Henkybaby, that's not really a ticket from the old days! Back in the 1960s / 1970s and 1980s (?) tickets were printed on flimsy paper with (I seem to recall) each sector on a separate tear-out sheet, with up to about six sectors max per 'book'. If more than six sectors the additional sectors were in another 'book' and the 'books' were stapled together. Doc Copper
And 1990s and even 2000s on some airlines - I recall having a true carbon paper ticket on SU as late as 2004, and OK in 2005.

Last edited by chalf; Feb 23, 17 at 4:01 pm
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Old Feb 23, 17, 6:09 pm
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Related to this, can you get boarding passes that aren't just on plain white paper/card? Like with the logo in colour? Something you might want to keep as a souvenir for example.

I've seen them on the likes of Lufthansa, Air India, Qatar, Emirates and a few others. Whenever I've got the paper ones on BA they're just from the self-serve machines on the shop-receipt-esque paper
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Old Feb 23, 17, 6:15 pm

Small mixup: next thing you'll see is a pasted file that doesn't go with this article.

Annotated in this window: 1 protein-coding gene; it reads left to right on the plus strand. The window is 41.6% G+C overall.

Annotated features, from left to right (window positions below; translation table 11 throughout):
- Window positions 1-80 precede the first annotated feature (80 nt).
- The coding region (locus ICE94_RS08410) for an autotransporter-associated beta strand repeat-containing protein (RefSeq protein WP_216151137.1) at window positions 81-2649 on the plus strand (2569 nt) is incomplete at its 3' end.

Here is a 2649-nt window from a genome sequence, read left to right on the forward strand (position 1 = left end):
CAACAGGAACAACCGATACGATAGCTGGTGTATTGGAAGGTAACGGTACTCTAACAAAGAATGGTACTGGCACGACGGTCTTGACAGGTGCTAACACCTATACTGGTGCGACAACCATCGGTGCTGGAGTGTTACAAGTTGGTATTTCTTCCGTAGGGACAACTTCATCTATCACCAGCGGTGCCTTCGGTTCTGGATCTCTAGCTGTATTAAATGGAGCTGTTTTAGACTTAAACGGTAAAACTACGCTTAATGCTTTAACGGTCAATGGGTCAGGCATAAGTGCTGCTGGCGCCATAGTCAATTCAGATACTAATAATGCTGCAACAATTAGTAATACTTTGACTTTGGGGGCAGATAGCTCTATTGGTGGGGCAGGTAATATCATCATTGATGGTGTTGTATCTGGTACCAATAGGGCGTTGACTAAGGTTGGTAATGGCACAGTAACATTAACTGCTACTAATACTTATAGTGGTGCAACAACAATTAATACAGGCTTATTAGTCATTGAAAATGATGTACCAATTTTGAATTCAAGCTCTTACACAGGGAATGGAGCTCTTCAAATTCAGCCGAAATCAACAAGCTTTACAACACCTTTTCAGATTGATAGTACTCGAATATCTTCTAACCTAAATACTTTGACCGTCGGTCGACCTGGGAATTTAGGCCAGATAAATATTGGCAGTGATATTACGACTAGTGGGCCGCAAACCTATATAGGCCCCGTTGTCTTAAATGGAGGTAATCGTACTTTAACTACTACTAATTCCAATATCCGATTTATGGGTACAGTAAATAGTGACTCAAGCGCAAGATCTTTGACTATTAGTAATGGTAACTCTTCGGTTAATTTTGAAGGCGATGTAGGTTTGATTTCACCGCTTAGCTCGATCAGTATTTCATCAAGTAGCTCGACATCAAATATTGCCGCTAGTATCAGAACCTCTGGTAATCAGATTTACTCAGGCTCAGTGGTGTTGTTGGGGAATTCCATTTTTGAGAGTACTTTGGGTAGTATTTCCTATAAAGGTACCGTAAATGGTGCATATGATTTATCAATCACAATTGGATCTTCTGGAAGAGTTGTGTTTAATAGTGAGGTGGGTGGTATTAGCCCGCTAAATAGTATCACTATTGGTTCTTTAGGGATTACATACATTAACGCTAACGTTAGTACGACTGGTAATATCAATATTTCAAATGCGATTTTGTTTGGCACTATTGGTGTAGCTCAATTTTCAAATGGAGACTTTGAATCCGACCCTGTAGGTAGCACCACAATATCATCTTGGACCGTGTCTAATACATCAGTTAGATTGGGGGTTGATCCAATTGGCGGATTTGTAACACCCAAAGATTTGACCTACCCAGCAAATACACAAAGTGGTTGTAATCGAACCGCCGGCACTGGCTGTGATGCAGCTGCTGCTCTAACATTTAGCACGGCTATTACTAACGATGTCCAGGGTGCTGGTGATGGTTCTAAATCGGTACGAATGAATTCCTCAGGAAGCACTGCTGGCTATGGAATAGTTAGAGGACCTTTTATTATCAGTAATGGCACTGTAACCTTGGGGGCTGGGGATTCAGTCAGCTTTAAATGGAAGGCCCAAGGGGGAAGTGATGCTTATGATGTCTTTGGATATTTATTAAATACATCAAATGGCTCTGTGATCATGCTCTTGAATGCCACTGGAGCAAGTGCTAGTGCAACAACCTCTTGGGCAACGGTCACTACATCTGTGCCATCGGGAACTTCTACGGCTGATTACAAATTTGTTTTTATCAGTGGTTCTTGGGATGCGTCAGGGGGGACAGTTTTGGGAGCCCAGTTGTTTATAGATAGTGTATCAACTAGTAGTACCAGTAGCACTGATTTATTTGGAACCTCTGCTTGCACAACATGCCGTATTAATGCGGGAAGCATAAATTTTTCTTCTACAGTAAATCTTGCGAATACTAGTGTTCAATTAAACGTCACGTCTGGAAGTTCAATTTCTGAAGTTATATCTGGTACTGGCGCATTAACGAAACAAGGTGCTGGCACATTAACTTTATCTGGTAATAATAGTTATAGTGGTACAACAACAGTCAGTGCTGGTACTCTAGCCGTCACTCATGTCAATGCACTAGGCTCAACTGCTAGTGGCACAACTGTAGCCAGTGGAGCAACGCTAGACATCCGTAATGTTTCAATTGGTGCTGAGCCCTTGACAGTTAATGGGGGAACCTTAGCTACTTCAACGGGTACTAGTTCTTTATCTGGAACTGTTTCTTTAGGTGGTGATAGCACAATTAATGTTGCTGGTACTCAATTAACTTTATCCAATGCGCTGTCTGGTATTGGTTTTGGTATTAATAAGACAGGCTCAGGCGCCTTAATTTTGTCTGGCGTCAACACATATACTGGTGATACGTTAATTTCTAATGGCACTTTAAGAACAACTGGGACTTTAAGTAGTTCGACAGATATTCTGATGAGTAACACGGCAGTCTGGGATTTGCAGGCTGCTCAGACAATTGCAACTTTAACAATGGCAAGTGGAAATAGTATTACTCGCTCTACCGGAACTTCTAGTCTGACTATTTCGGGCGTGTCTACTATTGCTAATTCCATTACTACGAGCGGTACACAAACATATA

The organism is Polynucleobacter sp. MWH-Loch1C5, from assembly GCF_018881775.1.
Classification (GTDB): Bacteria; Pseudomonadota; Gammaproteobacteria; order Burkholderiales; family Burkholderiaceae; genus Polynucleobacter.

#26  
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Originally Posted by Doc Savage View Post
Or inside your passport if carrying that.
That's my technique too!

On a side note, nice to see those good old red paper tickets. And yes I did have the hand written ones too, even more exciting!
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Old Feb 23, 17, 7:11 pm
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Originally Posted by jamestg View Post
Do you need to be going business or have a high FF status to use the check in desks? I'm only a mere blue D:
If you have luggage then rock up with your phone boarding pass and explain at the desk that you are worried the battery will die and ask for a boarding pass

If at LHR they usher you to a machine and do not let you approach a desk then go through security and once airside then I think you can go to one of the service desks and explain you battery died on your phone and get them to print a boarding pass.
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Old Feb 23, 17, 11:18 pm
  #28  
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Originally Posted by barnet View Post